Apr 17, 2013 Vicki rated it really liked it  ·  review of another edition
Shelves: history
Pg 125 "Religious sentiment is not to be neglected in the briefest sketch of the agitation for Negro rights. The 'social gospel' movement began to permeate the great Southern Protestant sects in the early years of the century. As the breach between the estranged Northern and Southern branches of Methodism and the other churches healed more firmly in the 'thirties, the extension of the social gospel to include the Negro and his wrongs made itself felt more strongly in the in the Southern connecti ...more
Nov 24, 2014 J.P. rated it really liked it  ·  review of another edition
I read all but the last chapter of the book as I lost it unfortunately.

It's been 2 months since I read it but it was a very informative book. It shed light on the origins of Jim Crow, which oddly enough, come from the North. Despite the conflict of the Civil War & resentment of losing it, there was relative peace in the aftermath. There was still violence but less of it in comparison to coming years. The violence being minimized it seems had a lot to do with familiarity as master & slave
Nov 15, 2015 Iain rated it really liked it  ·  review of another edition
Martin Luther King Jr. in Montgomery, Alabama in 1965 called C. Vann Woodward's book 'The Strange Career of Jim Crow,' the "historical bible of the Civil Rights Movement." Published after a series of university lectures given by Woodward at the University of Virginia in 1955 and subsequently updated. The book dismisses the common notion that Jim Crow laws were in effect almost immediately after the Civil War, which was not the case. In the aftermath of Reconstruction there was a period of relati ...more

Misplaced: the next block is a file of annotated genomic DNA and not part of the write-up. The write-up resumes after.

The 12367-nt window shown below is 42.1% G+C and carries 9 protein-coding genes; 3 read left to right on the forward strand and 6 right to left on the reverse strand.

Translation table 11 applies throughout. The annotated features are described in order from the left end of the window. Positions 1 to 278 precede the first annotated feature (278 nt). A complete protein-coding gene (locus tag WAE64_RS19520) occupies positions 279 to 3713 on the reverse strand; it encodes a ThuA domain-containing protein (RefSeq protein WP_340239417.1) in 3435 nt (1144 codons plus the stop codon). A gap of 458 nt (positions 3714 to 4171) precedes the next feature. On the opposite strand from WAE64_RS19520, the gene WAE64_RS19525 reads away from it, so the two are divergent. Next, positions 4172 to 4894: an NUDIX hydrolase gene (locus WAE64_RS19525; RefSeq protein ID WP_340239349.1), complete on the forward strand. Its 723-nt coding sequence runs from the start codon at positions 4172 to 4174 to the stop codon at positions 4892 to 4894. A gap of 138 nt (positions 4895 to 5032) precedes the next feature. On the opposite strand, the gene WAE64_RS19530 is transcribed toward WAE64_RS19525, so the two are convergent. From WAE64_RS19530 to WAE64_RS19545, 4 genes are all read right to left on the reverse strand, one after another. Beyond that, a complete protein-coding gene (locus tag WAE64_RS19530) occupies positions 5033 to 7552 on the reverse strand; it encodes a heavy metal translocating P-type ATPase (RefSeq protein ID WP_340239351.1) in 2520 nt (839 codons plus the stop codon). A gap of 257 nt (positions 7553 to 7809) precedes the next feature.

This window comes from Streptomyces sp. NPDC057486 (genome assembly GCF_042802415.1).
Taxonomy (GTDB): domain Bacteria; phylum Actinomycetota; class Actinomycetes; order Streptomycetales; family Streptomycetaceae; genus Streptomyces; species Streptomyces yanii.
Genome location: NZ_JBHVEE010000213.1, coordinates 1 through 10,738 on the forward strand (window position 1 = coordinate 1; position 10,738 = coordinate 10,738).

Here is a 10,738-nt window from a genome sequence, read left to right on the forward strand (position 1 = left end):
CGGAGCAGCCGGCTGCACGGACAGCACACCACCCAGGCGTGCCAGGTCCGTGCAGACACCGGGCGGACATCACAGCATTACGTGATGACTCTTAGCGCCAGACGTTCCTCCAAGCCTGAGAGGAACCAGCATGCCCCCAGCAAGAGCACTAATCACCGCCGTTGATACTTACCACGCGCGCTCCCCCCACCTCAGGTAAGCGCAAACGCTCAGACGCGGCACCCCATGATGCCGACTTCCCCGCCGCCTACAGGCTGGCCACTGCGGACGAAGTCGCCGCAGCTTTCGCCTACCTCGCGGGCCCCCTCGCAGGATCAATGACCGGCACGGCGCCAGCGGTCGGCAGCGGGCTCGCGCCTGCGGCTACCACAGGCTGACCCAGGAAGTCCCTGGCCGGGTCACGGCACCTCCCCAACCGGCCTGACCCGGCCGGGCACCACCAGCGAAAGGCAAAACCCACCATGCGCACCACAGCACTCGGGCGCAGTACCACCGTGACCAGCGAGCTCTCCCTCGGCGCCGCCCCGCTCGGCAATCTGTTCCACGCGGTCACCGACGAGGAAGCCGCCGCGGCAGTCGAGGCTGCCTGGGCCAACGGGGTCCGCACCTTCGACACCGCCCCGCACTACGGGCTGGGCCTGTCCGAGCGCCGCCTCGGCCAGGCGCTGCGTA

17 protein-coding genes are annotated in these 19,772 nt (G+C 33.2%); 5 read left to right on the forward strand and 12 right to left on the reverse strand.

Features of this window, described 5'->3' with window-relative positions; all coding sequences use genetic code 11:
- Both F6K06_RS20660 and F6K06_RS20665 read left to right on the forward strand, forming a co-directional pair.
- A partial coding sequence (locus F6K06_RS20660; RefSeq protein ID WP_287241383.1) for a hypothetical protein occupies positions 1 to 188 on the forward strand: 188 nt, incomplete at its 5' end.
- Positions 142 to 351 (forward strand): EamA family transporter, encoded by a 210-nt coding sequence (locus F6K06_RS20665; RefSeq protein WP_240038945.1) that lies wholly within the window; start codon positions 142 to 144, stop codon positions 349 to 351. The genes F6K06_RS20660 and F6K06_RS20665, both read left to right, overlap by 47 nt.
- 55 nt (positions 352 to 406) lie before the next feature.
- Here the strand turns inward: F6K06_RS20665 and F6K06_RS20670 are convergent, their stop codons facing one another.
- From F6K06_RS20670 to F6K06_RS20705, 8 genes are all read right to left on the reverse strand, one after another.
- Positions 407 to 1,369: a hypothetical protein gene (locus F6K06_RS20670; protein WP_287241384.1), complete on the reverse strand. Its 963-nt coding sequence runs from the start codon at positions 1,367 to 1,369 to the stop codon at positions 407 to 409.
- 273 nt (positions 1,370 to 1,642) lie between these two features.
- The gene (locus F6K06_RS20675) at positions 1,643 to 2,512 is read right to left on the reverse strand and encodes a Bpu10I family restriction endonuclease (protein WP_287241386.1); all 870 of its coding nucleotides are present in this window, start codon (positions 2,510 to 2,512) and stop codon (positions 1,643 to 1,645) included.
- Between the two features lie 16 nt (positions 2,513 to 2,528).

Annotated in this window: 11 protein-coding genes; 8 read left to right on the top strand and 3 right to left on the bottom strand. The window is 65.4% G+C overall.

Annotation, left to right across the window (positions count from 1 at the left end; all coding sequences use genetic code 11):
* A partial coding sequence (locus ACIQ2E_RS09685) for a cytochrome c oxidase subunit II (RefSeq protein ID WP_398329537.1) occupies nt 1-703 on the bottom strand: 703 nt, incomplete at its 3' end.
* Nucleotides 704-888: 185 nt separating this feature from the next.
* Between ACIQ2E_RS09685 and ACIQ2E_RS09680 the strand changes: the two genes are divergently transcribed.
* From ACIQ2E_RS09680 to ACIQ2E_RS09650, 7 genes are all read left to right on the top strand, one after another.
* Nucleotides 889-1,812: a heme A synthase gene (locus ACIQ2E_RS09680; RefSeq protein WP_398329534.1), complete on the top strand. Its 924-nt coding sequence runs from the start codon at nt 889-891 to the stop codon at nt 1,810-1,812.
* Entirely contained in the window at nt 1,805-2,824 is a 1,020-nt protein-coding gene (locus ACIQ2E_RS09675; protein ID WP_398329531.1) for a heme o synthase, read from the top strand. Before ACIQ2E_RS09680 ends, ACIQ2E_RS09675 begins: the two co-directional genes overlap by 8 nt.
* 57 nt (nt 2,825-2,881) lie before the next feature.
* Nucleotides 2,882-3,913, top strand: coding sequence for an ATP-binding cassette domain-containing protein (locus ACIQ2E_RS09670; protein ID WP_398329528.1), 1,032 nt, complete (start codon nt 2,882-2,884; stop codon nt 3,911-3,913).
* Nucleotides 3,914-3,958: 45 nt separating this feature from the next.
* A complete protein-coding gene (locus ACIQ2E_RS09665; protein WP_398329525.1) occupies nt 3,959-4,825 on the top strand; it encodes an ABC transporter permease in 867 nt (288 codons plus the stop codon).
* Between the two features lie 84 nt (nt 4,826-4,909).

Oct 22, 2016 Ahonsi rated it liked it  ·  review of another edition
The book fell apart in the last 2-3 chapters because its analysis of the social turmoil during and after the Civil Rights movement is erroneous.

Moreover, the book has a tinge of revisionist apology to it.

Sure, Blacks were able to make civil and political inroads from Emancipation to Redemption (much imposed by legislation and backed up by military force), but I don't buy that they also made social inroads to the point of their harmoniously living side-by-side to those who viewed them as inferior
Apr 19, 2012 William rated it really liked it  ·  review of another edition